Sunday, October 26, 2003

The Bush administration's single-mindedness in the face of all common sense was the reason for the United States' unilateral invasion of Iraq. We (American troops and taxpayers) are now paying the price, both in dollars and blood, for the hawks' intransigence. At the time, critics claimed that the Republican administration was so hell-bent on going to war that they used information (however dubious) to fit their pre-ordained conclusions rather than letting the information drive the decision-making. The tail wagged the dog. In fairness, it's worth noting that for the most part, the spineless, cowering Democrats in Congress did little to oppose the insane way the unilateral invasion was carried out.

Now the occupation part of the conquest is proceeding with far more difficulty than most of the gung-ho American public expected , the Republican hawks who drove the invasion are feeling the heat. This despite the fact that the occupation is going more or less in line with what any clear-headed historical analysis would've predicted. The administration led the public to believe we'd somehow be exempt from history. The public now feels duped.

The Intelligence Committee of the Republican-controlled Senate is preparing to issue a report scapegoating the CIA for exagerrating the case for war. This is a bit like the United States condemning Iraq for having weapons of mass destruction.

But the Senate report is very convenient. CIA chief George Tenet is a holdover from the administration of Bill Clinton, so detested by conservatives. By scapegoating a guy appointed by a Democrat, the GOP is trying to deflect attention from the real reason for the war: expanding American economic influence in the Arab world.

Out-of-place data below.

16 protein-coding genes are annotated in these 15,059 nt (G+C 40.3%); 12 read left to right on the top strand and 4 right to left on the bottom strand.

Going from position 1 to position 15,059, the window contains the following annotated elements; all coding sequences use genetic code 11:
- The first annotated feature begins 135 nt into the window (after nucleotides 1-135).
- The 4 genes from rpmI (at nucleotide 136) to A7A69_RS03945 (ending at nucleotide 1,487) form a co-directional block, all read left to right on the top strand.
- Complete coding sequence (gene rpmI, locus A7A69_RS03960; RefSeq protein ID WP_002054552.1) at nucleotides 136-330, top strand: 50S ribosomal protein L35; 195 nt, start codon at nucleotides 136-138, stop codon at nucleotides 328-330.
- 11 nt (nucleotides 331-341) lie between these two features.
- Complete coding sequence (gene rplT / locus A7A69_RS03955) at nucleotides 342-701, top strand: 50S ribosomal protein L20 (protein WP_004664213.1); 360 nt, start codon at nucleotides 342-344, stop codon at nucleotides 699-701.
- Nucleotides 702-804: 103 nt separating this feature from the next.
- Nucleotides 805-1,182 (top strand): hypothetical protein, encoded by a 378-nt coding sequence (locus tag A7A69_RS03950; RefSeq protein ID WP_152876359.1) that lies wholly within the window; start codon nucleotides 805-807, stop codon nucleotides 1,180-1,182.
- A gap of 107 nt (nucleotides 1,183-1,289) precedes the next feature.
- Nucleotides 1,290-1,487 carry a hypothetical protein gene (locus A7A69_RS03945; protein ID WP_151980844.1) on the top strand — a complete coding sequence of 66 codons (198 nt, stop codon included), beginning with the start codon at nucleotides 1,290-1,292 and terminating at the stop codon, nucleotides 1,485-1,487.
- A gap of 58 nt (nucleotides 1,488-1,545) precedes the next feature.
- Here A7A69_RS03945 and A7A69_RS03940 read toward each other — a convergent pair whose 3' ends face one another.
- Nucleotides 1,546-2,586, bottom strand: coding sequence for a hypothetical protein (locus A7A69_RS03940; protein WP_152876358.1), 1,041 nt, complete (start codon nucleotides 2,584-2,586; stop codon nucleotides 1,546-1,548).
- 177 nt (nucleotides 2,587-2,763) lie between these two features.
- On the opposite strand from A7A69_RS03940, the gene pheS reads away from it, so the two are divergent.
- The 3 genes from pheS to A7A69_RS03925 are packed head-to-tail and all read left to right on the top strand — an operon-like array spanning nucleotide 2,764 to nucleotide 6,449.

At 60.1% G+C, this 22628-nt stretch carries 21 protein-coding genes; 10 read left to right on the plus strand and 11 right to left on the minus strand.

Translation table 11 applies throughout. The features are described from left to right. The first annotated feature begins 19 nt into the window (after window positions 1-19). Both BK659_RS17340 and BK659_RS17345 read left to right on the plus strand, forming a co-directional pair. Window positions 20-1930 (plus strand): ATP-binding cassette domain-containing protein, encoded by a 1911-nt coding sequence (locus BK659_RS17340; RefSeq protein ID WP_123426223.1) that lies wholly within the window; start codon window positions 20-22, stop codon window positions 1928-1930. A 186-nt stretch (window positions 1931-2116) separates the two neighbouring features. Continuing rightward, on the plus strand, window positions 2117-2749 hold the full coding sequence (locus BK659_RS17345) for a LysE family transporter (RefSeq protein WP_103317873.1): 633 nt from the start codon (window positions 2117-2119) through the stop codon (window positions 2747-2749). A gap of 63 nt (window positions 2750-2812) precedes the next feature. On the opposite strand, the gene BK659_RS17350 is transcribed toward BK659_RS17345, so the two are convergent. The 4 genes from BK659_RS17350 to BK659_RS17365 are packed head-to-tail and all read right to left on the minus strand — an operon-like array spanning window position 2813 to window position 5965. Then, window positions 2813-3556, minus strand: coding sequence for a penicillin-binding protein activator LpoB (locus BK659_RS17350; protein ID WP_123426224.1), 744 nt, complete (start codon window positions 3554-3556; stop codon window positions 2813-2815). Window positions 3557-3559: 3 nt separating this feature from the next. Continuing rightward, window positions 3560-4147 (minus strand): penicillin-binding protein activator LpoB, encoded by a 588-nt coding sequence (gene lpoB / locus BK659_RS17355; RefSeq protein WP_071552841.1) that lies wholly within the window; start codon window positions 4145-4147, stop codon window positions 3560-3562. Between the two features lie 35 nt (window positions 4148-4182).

I don't expect the American public to be fooled by this shameless shell game. Already tricked once, the public is unlikely to take things about Iraq at face value again. They know who wanted the war. They know drove the case for war. They know who included deceptive information in important speeches. They know similiar revelations are embarassing the Blair government in Britain.

Even if you believe the report is straight-shooting, it still calls into question the president's increasingly bad judgement. If it was all George Tenet's fault, President Bush is the one who decided to maintain him as intelligence chief when he entered the White House.

But, the hawks convinced Americans that we wanted this war, that this self-imposed obligation was necessary for our "national security," that it was so imperative that we had to say "F*** the rest of the world." The hawks are now surprised that the support was a mile-wide and an inch-deep, even though it was always likely to be so as soon as events exposed just how flimsy the evidence was.

In the time after 9/11, the administration was lauded for its decisiveness. It was congratulated for standing by tough decisions they thought were necessary even though they weren't popular. Now, in the face of scapegoating, fingerpointing and blame shifting, even that rare admirable quality is quickly fading into the sunset.

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